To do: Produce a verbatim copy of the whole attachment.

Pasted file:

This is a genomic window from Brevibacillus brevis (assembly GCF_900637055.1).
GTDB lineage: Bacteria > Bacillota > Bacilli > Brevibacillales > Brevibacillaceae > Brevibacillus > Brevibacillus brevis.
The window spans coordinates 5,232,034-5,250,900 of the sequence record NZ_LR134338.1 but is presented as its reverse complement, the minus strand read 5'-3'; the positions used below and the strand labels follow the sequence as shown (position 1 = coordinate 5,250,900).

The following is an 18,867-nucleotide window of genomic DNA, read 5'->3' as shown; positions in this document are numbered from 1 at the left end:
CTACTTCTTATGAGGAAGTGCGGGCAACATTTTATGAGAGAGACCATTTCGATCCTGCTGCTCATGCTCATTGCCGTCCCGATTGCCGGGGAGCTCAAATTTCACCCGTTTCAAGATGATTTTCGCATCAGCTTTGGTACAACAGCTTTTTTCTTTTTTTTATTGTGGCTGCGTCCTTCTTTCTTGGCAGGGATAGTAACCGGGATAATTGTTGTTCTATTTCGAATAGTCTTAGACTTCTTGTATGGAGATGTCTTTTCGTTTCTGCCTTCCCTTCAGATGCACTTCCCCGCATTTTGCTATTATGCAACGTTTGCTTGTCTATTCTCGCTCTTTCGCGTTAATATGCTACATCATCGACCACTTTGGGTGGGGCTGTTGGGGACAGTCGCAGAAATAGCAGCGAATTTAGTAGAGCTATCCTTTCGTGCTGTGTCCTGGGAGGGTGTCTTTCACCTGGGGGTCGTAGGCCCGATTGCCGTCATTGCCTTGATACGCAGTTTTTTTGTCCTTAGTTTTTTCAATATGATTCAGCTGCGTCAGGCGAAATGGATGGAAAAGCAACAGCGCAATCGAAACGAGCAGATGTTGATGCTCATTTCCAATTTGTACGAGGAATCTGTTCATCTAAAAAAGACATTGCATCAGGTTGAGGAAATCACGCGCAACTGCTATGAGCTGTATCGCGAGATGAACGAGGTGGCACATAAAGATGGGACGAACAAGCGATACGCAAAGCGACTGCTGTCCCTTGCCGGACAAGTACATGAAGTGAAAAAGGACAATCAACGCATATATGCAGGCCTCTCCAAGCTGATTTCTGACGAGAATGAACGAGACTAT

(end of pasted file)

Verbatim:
This is a genomic window from Brevibacillus brevis (assembly GCF_900637055.1).
GTDB lineage: Bacteria > Bacillota > Bacilli > Brevibacillales > Brevibacillaceae > Brevibacillus > Brevibacillus brevis.
The window spans coordinates 5,232,034-5,250,900 of the sequence record NZ_LR134338.1 but is presented as its reverse complement, the minus strand read 5'-3'; the positions used below and the strand labels follow the sequence as shown (position 1 = coordinate 5,250,900).

The following is an 18,867-nucleotide window of genomic DNA, read 5'->3' as shown; positions in this document are numbered from 1 at the left end:
CTACTTCTTATGAGGAAGTGCGGGCAACATTTTATGAGAGAGACCATTTCGATCCTGCTGCTCATGCTCATTGCCGTCCCGATTGCCGGGGAGCTCAAATTTCACCCGTTTCAAGATGATTTTCGCATCAGCTTTGGTACAACAGCTTTTTTCTTTTTTTTATTGTGGCTGCGTCCTTCTTTCTTGGCAGGGATAGTAACCGGGATAATTGTTGTTCTATTTCGAATAGTCTTAGACTTCTTGTATGGAGATGTCTTTTCGTTTCTGCCTTCCCTTCAGATGCACTTCCCCGCATTTTGCTATTATGCAACGTTTGCTTGTCTATTCTCGCTCTTTCGCGTTAATATGCTACATCATCGACCACTTTGGGTGGGGCTGTTGGGGACAGTCGCAGAAATAGCAGCGAATTTAGTAGAGCTATCCTTTCGTGCTGTGTCCTGGGAGGGTGTCTTTCACCTGGGGGTCGTAGGCCCGATTGCCGTCATTGCCTTGATACGCAGTTTTTTTGTCCTTAGTTTTTTCAATATGATTCAGCTGCGTCAGGCGAAATGGATGGAAAAGCAACAGCGCAATCGAAACGAGCAGATGTTGATGCTCATTTCCAATTTGTACGAGGAATCTGTTCATCTAAAAAAGACATTGCATCAGGTTGAGGAAATCACGCGCAACTGCTATGAGCTGTATCGCGAGATGAACGAGGTGGCACATAAAGATGGGACGAACAAGCGATACGCAAAGCGACTGCTGTCCCTTGCCGGACAAGTACATGAAGTGAAAAAGGACAATCAACGCATATATGCAGGCCTCTCCAAGCTGATTTCTGACGAGAATGAACGAGACTAT